The bill would take effect July 1, 2017, if passed. It has three committees to be heard first.
A slowly simmering email kerfuffle is turning into a close-to-uncomfortably hot scandal for Democratic Tallahassee Mayor Andrew Gillum, who announced his candidacy for Florida governor in 2018 last month.
Another email has been unearthed revealing he used state equipment as a means for campaigning, which is an ethics violation in the state of Florida.
The email in question invited a host of people to a Florida Democratic fundraiser, according to The Tallahassee Democrat.
“Last month, the city of Tallahassee turned over 60 emails sent through software purchased by NGP Van, a company that provides technology to Democratic campaigns and causes,” the newspaper reported. “Several of the emails had political messages, including one inviting people to a 2016 campaign appearance by then-Vice President Joe Biden in Tallahassee.”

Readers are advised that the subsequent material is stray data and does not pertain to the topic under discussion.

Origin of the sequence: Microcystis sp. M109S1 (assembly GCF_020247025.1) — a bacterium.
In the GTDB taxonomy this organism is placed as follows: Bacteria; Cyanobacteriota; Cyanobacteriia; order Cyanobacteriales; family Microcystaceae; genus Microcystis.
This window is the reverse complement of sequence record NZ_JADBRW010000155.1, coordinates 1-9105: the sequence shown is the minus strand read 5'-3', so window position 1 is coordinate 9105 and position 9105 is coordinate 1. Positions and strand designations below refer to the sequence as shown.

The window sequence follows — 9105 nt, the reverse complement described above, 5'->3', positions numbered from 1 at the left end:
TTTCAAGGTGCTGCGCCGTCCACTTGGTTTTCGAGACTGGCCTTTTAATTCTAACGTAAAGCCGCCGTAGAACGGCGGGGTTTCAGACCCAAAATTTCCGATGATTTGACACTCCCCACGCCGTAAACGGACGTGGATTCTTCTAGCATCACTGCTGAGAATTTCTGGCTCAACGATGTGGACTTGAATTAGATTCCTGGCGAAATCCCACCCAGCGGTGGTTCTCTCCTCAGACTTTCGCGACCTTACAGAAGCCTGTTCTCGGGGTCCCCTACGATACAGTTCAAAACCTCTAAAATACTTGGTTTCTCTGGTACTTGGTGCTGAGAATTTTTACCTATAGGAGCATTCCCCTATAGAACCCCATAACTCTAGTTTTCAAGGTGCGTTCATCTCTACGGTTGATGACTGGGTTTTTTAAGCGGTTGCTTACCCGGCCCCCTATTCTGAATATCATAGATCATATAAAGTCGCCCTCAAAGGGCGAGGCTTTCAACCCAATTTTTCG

Now another 50 emails have been turned over to the newspaper after a records request, the newspaper reported.
“One, however, was an invitation to the FDP fundraiser at the home of then-Party Chair Allison Tant,” according to the Democrat. “U.S. Sen. Bill Nelson was the special guest; the event was chaired by Gillum, then vice-chair of the state party. Tickets were available at various sponsorship levels, from $50 up to $1,000.”
The Democrat reported $6,850 had been spent by the mayor’s office on the NGP Van software and included $4,965 from the city’s general fund and $1,875 in leftover campaign money that the mayor rolled into his office account.
He was forced to publicly capitulate, apologizing on the same day he filed to run for Florida governor. Gillum has stated previously the emails were his fault.
A criminal investigation was started after a man in Jefferson County sent a complaint to Leon County State Attorney Jack Campbell, who notified the sheriff.